Constructing Power and Place in Mesoamerica
264 pages, 8 1/2 x 11
72 drawings, 55 halftones, 9 maps, 9 tables
Release Date:15 Dec 2017
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Constructing Power and Place in Mesoamerica

Pre-Hispanic Paintings from Three Regions

University of New Mexico Press

Identities of power and place, as expressed in paintings from the periods before and after the Spanish conquest of Mesoamerica, are the subject of this book of case studies from Central Mexico, Oaxaca, and the Maya area. These sophisticated, skillfully rendered images occur with architecture, in manuscripts, on large pieces of cloth, and on ceramics.

In an era when few academic presses are willing to take on the financial risk of an edited volume, this recent collection of essays . . . stands as a reminder of why the genre was invented in the first place. In a field increasingly dominated by a minority of academic voices, edited volumes provide a venue for scholars housed outside American institutions to present their scholarship to the English-speaking world, offering fresh perspectives on well-studied monuments.'--Amara Solari, Journal of Anthropological Research
This volume reflects both the increasingly interdisciplinary nature of Mesoamerican studies as well at its international scope.'--Journal of Interdisciplinary History
This book presents interdisciplinary analyses that cover a wide range of areas, sites, and time periods within Mesoamerican studies. . . . Many chapters offer new data subjected to varying modes of analysis, while other contributions address well-established aspects of the material record in ways that are thought provoking and sure to incite discussion and debate.'--Maline D. Werness-Rude, coeditor of Maya Imagery, Architecture, and Activity: Space and Spatial Analysis in Art History
A beautifully illustrated, vividly discussed collection of current investigations in the field of Mesoamerican art history related to painting practices from codices to murals to vases to body painting.'--Anne Walke Cassidy, Carthage College
Merideth Paxton is a research associate in the Latin American and Iberian Institute at the University of New Mexico. She is the author of The Cosmos of the Yucatec Maya: Cycles and Steps from the Madrid Codex (UNM Press) and the coeditor of Texto, imagen e identidad en la pintura maya prehispánica. Leticia Staines Cicero is a researcher in pre-Hispanic art at the Universidad Nacional Autónoma de México in the Instituto de Investigaciones Estéticas. She participates in the “La pintura mural prehispánica en México� project and is the coordinator of the volumes dedicated to Maya murals.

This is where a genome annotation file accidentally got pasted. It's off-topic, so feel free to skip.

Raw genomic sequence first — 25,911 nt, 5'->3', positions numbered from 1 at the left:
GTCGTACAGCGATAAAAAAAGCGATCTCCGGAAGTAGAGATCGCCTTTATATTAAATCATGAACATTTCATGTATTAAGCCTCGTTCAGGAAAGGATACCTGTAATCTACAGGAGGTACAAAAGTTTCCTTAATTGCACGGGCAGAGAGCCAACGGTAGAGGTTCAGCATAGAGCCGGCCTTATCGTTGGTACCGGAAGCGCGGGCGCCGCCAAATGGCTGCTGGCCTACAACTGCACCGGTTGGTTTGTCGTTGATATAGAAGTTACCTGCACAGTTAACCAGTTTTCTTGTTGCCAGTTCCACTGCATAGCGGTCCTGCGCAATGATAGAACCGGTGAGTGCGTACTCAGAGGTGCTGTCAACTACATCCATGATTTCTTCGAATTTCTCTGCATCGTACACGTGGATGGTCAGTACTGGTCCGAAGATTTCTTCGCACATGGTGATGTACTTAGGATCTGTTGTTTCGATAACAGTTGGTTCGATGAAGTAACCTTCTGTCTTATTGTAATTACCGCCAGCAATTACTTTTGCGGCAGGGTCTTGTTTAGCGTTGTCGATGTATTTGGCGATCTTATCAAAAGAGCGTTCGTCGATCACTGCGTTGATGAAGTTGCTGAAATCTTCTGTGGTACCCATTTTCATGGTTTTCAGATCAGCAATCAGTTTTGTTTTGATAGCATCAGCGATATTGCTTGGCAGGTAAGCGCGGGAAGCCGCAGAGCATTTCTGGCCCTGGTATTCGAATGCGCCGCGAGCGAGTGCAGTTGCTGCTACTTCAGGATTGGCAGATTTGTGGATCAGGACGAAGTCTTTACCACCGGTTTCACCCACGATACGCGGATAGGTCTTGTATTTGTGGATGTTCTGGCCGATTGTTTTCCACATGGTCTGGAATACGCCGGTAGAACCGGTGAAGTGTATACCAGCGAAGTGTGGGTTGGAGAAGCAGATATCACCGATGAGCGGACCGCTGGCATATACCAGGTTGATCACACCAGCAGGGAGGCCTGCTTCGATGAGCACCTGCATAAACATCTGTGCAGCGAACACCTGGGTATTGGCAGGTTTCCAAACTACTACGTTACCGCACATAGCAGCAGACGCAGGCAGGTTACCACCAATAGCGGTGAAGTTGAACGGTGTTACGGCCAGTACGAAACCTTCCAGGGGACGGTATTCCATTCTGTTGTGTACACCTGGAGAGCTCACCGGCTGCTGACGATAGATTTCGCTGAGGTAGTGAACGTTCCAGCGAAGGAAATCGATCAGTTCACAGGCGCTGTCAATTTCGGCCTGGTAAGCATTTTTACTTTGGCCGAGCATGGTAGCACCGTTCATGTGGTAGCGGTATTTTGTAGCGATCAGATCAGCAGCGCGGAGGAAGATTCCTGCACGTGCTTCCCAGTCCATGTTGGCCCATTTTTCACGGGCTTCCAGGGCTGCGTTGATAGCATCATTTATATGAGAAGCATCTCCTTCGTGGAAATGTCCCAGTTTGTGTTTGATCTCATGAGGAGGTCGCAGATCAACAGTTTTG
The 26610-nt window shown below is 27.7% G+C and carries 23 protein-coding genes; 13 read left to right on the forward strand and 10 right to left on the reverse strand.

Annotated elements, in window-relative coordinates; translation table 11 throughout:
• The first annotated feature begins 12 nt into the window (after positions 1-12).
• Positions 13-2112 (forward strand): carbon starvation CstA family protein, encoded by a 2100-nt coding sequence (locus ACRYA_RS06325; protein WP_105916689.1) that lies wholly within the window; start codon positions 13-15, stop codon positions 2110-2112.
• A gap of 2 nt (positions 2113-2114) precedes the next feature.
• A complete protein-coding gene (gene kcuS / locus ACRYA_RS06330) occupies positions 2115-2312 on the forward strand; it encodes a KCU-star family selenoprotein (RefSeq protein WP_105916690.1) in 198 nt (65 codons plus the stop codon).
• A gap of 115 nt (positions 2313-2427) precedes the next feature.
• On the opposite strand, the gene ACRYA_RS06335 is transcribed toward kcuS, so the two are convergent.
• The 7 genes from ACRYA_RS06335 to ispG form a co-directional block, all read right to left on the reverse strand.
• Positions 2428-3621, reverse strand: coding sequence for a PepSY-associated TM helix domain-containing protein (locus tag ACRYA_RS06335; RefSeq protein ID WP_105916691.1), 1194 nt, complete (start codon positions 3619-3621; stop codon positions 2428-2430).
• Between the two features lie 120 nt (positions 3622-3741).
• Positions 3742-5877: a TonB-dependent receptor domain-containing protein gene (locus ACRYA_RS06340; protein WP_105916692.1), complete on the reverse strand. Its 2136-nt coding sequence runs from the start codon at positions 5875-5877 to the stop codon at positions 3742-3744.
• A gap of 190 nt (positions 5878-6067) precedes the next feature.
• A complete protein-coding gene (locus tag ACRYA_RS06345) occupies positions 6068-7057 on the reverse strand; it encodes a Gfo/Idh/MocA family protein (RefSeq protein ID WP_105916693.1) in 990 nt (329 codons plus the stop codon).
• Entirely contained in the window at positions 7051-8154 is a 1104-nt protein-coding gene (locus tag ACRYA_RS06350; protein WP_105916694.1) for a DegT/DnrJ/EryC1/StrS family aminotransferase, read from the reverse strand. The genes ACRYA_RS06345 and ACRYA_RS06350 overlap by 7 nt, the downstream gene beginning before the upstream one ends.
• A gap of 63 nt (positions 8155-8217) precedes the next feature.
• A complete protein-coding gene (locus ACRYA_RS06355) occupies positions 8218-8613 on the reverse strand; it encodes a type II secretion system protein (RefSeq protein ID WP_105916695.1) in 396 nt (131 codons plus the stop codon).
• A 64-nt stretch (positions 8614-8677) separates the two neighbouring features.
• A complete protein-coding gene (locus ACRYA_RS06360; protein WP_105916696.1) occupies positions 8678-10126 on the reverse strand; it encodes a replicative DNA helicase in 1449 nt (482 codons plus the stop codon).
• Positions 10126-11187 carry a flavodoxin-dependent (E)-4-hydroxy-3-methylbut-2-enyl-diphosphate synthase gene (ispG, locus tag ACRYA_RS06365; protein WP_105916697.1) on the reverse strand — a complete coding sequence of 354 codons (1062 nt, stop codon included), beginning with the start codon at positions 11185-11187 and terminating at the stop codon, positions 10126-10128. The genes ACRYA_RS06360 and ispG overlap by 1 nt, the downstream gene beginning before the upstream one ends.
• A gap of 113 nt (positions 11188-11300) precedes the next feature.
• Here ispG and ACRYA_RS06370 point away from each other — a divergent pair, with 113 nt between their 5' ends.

List of Illustrations

Chapter One. Constructing Power and Place in Mesoamerica: An Introduction
Merideth Paxton and Leticia Staines Cicero

Part One. Central Mexico
Chapter Two. The Teotihuacán Obsidian Industry and the Birds of the Sierra de las Navajas
Jorge Angulo Villaseñor and América Malbrán Porto
Chapter Three. Place Names and Political Identities in the Teotihuacán Mural Paintings
Davide Domenici
Chapter Four. From Orderly Past to Chaotic Present: The Transition to Spanish Rule in Aztec Pictorial Histories
Lori Boornazian Diel
Chapter Five. Early European Book Conventions and Legitimized Mexica History in Codex Aubin
Angela Marie Herren

Part Two. Oaxaca
Chapter Six. Dynasty and Hierarchy in the Tombs of Monte Albán, Oaxaca: Tell Me Your Name
Alfonso Arellano Hernández
Chapter Seven. The Divine Right to Hold Power in the Mixtec Capitals of Monte Negro and Tilantongo
Manuel A. Hermann Lejarazu

Part Three. The Maya Area
Chapter Eight. Pre-Hispanic Maya Animal Images: Cultural Implications from Ceramics of Known Provenience
María de Lourdes Navarijo Ornelas
Chapter Nine. Fragrances and Body Paint in the Courtly Life of the Maya
María Luisa Vázquez de Ágredos Pascual and Cristina Vidal Lorenzo
Chapter Ten. The Social Context of Food at Calakmul, Campeche, Mexico: Images Painted on the Pyramid of Chiik Nahb'
Ana García Barrios
Chapter Eleven. Mesoamerican World View and Cosmology in the Murals of Mayapán
Susan Milbrath, Carlos Peraza Lope, and Miguel Delgado Kú
Chapter Twelve. Pre-Hispanic Maya Solar Symbolism Illustrated in Diego López de Cogolludo's Historia de Yucatán
Merideth Paxton

Appendix. A Comparison of the López de Cogolludo Katun Wheel with Three Books of Chilam Balam

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